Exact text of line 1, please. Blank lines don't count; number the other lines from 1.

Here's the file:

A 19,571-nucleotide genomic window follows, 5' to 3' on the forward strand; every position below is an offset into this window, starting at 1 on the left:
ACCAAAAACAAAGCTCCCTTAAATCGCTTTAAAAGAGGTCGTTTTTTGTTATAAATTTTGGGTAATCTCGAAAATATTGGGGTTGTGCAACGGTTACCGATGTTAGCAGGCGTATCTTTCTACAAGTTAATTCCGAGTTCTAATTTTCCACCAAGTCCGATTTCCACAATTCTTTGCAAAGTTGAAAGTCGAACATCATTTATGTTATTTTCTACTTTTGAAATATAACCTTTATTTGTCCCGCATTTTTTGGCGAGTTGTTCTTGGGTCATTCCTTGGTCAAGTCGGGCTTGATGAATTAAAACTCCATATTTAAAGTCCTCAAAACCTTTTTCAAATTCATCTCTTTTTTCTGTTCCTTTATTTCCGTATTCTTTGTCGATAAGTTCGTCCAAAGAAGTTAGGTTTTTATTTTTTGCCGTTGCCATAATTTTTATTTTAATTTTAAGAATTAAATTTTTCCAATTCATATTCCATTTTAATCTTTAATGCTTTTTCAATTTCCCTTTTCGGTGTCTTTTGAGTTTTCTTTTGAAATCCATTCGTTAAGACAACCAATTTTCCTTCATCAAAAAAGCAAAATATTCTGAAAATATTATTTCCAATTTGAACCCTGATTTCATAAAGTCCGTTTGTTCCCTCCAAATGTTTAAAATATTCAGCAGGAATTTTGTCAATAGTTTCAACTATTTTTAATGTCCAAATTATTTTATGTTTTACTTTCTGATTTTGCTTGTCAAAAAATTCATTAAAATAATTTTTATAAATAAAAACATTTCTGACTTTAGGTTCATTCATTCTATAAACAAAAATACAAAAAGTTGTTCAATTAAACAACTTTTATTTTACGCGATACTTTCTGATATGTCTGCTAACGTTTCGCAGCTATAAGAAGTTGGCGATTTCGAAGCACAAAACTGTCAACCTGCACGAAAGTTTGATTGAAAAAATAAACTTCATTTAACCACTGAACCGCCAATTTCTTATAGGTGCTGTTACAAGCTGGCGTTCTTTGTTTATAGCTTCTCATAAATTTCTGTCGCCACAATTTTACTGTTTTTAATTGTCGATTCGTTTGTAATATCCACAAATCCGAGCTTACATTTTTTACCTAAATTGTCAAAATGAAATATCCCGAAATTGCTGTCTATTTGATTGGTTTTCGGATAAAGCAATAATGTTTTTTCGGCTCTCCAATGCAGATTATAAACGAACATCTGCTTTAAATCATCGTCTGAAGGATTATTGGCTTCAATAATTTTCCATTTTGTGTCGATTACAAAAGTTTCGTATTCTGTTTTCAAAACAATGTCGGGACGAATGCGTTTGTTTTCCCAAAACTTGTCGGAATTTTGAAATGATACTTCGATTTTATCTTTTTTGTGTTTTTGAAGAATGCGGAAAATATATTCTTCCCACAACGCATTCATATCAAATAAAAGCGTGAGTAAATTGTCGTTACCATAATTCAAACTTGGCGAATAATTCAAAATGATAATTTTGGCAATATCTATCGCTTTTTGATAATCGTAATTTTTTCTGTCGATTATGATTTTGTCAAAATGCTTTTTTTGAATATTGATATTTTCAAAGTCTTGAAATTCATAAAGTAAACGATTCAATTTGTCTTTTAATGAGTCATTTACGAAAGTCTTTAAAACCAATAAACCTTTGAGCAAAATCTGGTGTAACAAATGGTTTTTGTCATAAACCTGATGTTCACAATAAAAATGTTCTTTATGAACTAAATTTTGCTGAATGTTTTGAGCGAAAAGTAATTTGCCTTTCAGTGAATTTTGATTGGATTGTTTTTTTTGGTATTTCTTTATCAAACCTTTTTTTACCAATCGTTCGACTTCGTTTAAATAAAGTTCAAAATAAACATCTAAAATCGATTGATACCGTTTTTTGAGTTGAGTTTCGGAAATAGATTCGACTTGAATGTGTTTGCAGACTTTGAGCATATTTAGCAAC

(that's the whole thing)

A 19,571-nucleotide genomic window follows, 5' to 3' on the forward strand; every position below is an offset into this window, starting at 1 on the left: